The American immunologist Dennis Kasper (80) will be honored with the Paul Ehrlich and Ludwig Darmstaedter Prize 2024. According to the board of trustees, Kasper Words has discovered a language that the bacteria that populate our intestines use to educate our immune system. Thanks to his research, concrete starting points for the treatment of serious autoimmune diseases have already emerged, the board of trustees announced on Tuesday in Frankfurt.

The Paul Ehrlich and Ludwig Darmstaedter Prize is one of the most prestigious medical prizes in Germany. It has been awarded since 1952 and is endowed with 120,000 euros. The award is traditionally presented on the birthday of Nobel Prize winner Paul Ehrlich (1854-1915), March 14th, in Frankfurt’s Paulskirche.

Immunology at Harvard Medical School

Kasper has been a professor of medicine since 1989 and a professor of immunology at Harvard Medical School (Boston) since 1997. He is co-editor of “Harrison’s Principles of Internal Medicine,” which, according to the board of trustees, is the most widely used medical textbook in the world.

It is estimated that around ten trillion bacteria live in the large intestine of every human being. Many of them benefit their wearer in a variety of ways – others harm them. In order for our immune system to reliably distinguish between beneficial and harmful bacteria, it needs continuous communication. How bacteria communicate messages to their hosts’ immune systems remained a mystery for a long time – Dennis Kasper solved it using the example of the bacterium Bacteroides fragilis, as it was said.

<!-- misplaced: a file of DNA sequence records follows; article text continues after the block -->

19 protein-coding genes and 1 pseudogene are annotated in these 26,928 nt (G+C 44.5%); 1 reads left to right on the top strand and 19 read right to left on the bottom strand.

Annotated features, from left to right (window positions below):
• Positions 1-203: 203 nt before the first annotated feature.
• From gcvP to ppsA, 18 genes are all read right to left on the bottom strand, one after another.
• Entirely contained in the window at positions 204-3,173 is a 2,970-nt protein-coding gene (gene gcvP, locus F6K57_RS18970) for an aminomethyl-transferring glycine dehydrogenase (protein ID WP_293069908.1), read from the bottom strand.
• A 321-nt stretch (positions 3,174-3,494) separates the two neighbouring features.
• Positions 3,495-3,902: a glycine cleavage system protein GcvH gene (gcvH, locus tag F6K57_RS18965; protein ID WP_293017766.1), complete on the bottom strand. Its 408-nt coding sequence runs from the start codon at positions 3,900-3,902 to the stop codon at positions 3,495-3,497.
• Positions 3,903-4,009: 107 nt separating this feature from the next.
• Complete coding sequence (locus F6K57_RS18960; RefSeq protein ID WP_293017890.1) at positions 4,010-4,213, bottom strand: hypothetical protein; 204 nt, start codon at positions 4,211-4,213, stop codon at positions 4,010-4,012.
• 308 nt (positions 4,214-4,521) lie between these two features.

Gut microbes educate our immune system

He discovered two molecules with which the intestinal microbe trains its host’s immune system to act moderately and not to attack. “The prize winner was the first to succeed in uncovering communication channels in the superorganism that humans and their microbiome form,” explained the chairman of the foundation board, Thomas Boehm. “Through him, we learned which signals intestinal bacteria use in our immune system to ensure a healthy balance between aggressiveness and inflammation suppression. This will have far-reaching clinical consequences.”